Celiac disease

Psoriasis and Celiac Disease – Genetic Link

The research below further supports the links demonstrated between celiac disease and psoriasis as noted in the book “Recognizing Celiac Disease.” (www.recognizingceliacdisease.com) Although not the focus of this study, the link could be a genetic sensitivity to gluten itself, considering the resolution of symptoms seen by people with psoriasis who go on a gluten-free diet. In addition, the other disorders, diabetes type 1 and arthritis have been linked to celiac disease/gluten sensitivity reactions. – John Libonati, Glutenfreeworks.com

Psoriasis: 7 New Genetic Clues

Newly Discovered Genetic Variations May Make Psoriasis More Likely, Study Shows
By Miranda Hitti

WebMD Medical NewsReviewed by Louise Chang, MDApril 3, 2008 — Scientists have discovered seven genetic variations linked to psoriasis.

If confirmed in other studies, those gene variants may make good targets for new psoriasis drugs, note the researchers, who included Anne Bowcock, PhD, genetics professor at Washington University School of Medicine in St. Louis.

“Common diseases like psoriasis are incredibly complex at the genetic level,” Bowcock says in a news release. “Our research shows that small but common DNA differences are important in the development of psoriasis. Although each variation makes only a small contribution to the disease, patients usually have a number of different genetic variations that increases their risk of psoriasis and psoriatic arthritis.”

Bowcock’s team compared DNA from 223 psoriasis patients (including 91 with psoriatic arthritis) and 519 people without psoriasis, and also from two other large groups of people with and without psoriasis.

Through those comparisons, the researchers identified seven genetic variations linked to psoriasis and psoriatic arthritis and confirmed other variations already linked to psoriasis.

One of the newly discovered variants is in a genetic region tied to four other autoimmune diseases: celiac disease, type 1 diabetes, Grave’s disease, and rheumatoid arthritis.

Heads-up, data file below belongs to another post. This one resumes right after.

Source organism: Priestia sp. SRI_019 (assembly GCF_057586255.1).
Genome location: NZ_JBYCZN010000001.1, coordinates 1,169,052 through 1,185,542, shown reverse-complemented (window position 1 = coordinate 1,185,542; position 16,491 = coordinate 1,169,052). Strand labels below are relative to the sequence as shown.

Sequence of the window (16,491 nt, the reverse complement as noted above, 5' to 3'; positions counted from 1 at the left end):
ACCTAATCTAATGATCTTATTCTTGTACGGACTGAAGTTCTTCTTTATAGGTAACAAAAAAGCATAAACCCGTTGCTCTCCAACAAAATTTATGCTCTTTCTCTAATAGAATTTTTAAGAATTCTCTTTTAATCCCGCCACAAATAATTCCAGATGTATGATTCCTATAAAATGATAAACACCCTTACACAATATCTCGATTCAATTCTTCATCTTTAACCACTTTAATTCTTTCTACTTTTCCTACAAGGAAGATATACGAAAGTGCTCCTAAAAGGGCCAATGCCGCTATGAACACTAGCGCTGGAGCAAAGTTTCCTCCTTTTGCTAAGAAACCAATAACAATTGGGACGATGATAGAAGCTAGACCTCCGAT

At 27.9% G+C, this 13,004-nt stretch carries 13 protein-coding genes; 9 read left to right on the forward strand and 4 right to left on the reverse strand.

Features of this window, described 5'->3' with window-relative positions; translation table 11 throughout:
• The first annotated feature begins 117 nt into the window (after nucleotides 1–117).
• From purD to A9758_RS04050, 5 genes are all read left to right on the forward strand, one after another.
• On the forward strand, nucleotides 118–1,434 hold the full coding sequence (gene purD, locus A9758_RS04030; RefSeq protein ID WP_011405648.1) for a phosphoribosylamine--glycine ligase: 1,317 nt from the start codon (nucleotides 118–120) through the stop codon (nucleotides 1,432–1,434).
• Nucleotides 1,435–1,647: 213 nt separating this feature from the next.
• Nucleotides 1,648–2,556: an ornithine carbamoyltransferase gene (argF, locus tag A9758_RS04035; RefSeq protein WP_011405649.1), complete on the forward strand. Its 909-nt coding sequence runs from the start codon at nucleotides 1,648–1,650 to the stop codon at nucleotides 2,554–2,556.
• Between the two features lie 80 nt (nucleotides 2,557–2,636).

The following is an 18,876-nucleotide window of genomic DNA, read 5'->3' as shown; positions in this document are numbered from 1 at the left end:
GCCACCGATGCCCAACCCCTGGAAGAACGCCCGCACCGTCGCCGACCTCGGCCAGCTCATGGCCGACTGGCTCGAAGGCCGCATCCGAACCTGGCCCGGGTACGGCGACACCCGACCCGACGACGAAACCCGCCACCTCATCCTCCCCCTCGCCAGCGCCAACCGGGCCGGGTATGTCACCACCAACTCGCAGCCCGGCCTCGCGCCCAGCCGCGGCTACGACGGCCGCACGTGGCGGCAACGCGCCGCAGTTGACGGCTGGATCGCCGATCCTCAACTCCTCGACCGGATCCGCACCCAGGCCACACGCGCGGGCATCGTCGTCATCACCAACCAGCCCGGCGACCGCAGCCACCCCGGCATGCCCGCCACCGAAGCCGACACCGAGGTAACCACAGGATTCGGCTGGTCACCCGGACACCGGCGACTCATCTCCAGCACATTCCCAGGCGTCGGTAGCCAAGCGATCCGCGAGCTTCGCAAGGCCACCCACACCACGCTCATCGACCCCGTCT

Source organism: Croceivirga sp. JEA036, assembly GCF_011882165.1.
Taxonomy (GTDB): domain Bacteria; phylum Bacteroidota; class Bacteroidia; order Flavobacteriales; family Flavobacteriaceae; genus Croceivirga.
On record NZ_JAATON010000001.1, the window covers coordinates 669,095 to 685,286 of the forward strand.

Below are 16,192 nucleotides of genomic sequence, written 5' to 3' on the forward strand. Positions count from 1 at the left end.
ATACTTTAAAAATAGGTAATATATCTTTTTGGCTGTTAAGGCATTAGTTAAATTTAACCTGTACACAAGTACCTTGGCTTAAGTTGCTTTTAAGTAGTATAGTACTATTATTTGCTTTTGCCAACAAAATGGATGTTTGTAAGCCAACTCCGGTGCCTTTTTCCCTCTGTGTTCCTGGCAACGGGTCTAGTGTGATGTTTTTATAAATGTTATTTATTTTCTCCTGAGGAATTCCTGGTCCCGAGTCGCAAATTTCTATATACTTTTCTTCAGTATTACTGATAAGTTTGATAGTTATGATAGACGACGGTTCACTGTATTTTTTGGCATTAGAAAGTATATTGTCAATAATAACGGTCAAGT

Further studies are needed to confirm the findings, Bowcock and colleagues note in the April 4 online edition of Public Library of Science Genetics.

View Article Sources
SOURCES:

Liu, Y. Public Library of Science Genetics, April 4, 2008; online edition.

News release, Public Library of Science.

© 2008 WebMD, LLC. All rights reserved.
http://www.webmd.com:80/skin-problems-and-treatments/psoriasis/news/20080403/psoriasis-7-new-genetic-clues

Psoriasis and Celiac Disease – Genetic Link

Reprinted from April 4, 2008

Editors Note: The research below further supports the links demonstrated between celiac disease and psoriasis as described in the book “Recognizing Celiac Disease.”  Although not the focus of this study, the link could be a genetic sensitivity to gluten itself, considering the resolution of symptoms seen by people with psoriasis who go on a gluten-free diet. In addition, the other disorders, diabetes type 1 and arthritis have been linked to celiac disease/gluten sensitivity reactions.

 

 

psoriasis and celiac disease

Psoriasis on back, Courtesy Wikimedia

“Psoriasis: 7 New Genetic Clues”

 

Newly Discovered Genetic Variations May Make Psoriasis More Likely, Study Shows
By Miranda Hitti

WebMD Medical NewsReviewed by Louise Chang, MDApril 3, 2008 — Scientists have discovered seven genetic variations linked to psoriasis. Read More »